The insurance company and lender, if the property is mortgaged, will usually require that the property be insured at replacement cost. Replacement cost is the amount of money it would take to replace or rebuild your home with materials similar to the kind and quality used in constructing your home.

If replacement cost is used to determine claims on your home, there is no deduction for depreciation, a decrease in value over time due to age or wear and tear. Construction costs, changes in building codes, and new energy and safety requirements can make replacing all or part of your home cost more than the home’s market value.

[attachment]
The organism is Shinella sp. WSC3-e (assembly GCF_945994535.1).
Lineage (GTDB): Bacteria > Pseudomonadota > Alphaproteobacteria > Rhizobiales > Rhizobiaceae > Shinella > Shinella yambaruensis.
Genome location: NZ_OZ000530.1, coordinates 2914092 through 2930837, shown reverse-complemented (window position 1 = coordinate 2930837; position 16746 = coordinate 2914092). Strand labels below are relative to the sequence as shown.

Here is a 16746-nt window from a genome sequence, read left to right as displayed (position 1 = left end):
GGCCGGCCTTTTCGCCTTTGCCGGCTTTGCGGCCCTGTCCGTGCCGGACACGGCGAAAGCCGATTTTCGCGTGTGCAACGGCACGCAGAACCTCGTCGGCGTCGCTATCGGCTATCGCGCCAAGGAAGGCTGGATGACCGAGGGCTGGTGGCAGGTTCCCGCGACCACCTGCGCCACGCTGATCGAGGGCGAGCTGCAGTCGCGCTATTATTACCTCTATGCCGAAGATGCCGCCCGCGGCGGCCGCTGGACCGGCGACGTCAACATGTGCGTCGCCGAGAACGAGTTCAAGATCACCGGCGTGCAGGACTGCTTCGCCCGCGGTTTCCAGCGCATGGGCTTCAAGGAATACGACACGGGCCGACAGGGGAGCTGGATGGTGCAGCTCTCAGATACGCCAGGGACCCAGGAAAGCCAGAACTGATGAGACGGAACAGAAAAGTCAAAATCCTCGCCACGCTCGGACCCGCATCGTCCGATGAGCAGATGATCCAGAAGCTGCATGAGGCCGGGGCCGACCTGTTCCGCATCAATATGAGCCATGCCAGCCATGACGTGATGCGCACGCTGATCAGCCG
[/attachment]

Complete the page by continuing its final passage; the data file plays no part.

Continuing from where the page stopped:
The state of Florida requires that your house be valued at its replacement cost in determining adequate coverage. Where replacement cost is used in determining coverage, the policy limit is usually set for at least 80% of your home’s replacement cost.

If you fail to insure your home for at least 80% of the replacement cost, your insurer will assess a penalty on partial loss claims. The penalty is called the coinsurance provision  of the  policy. The coinsurance provision penalizes the insured’s loss recovery if the limit of insurance purchased by the insured is not equal to or greater than a specified percentage (commonly 80%) of the value of the insured property.

Additionally, the mortgage lender will buy more insurance to cover the shortfall.

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